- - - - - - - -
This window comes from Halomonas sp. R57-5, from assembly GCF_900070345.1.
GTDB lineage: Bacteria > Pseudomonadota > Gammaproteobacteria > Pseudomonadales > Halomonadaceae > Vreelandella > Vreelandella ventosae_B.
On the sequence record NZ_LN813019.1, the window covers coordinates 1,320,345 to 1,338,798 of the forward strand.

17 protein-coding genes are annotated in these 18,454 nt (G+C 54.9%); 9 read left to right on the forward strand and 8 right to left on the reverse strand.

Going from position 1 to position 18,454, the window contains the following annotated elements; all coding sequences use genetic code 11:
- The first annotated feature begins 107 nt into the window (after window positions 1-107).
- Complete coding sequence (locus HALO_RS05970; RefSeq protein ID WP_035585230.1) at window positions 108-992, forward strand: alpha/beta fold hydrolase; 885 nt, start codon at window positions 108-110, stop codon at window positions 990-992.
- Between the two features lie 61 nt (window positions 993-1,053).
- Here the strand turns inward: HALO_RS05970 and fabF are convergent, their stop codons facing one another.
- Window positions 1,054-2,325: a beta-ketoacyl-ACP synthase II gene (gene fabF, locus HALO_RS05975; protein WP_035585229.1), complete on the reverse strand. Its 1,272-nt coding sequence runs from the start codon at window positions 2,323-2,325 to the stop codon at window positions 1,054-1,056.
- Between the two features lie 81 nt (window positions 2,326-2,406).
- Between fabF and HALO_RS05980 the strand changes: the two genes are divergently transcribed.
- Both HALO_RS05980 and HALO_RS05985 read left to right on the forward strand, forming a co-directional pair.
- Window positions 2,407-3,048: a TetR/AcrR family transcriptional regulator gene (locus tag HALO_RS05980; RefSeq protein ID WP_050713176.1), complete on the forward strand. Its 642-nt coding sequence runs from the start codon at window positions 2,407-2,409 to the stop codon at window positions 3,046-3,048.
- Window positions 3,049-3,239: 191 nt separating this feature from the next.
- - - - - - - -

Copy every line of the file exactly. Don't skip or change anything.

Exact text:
This window comes from Halomonas sp. R57-5, from assembly GCF_900070345.1.
GTDB lineage: Bacteria > Pseudomonadota > Gammaproteobacteria > Pseudomonadales > Halomonadaceae > Vreelandella > Vreelandella ventosae_B.
On the sequence record NZ_LN813019.1, the window covers coordinates 1,320,345 to 1,338,798 of the forward strand.

17 protein-coding genes are annotated in these 18,454 nt (G+C 54.9%); 9 read left to right on the forward strand and 8 right to left on the reverse strand.

Going from position 1 to position 18,454, the window contains the following annotated elements; all coding sequences use genetic code 11:
- The first annotated feature begins 107 nt into the window (after window positions 1-107).
- Complete coding sequence (locus HALO_RS05970; RefSeq protein ID WP_035585230.1) at window positions 108-992, forward strand: alpha/beta fold hydrolase; 885 nt, start codon at window positions 108-110, stop codon at window positions 990-992.
- Between the two features lie 61 nt (window positions 993-1,053).
- Here the strand turns inward: HALO_RS05970 and fabF are convergent, their stop codons facing one another.
- Window positions 1,054-2,325: a beta-ketoacyl-ACP synthase II gene (gene fabF, locus HALO_RS05975; protein WP_035585229.1), complete on the reverse strand. Its 1,272-nt coding sequence runs from the start codon at window positions 2,323-2,325 to the stop codon at window positions 1,054-1,056.
- Between the two features lie 81 nt (window positions 2,326-2,406).
- Between fabF and HALO_RS05980 the strand changes: the two genes are divergently transcribed.
- Both HALO_RS05980 and HALO_RS05985 read left to right on the forward strand, forming a co-directional pair.
- Window positions 2,407-3,048: a TetR/AcrR family transcriptional regulator gene (locus tag HALO_RS05980; RefSeq protein ID WP_050713176.1), complete on the forward strand. Its 642-nt coding sequence runs from the start codon at window positions 2,407-2,409 to the stop codon at window positions 3,046-3,048.
- Window positions 3,049-3,239: 191 nt separating this feature from the next.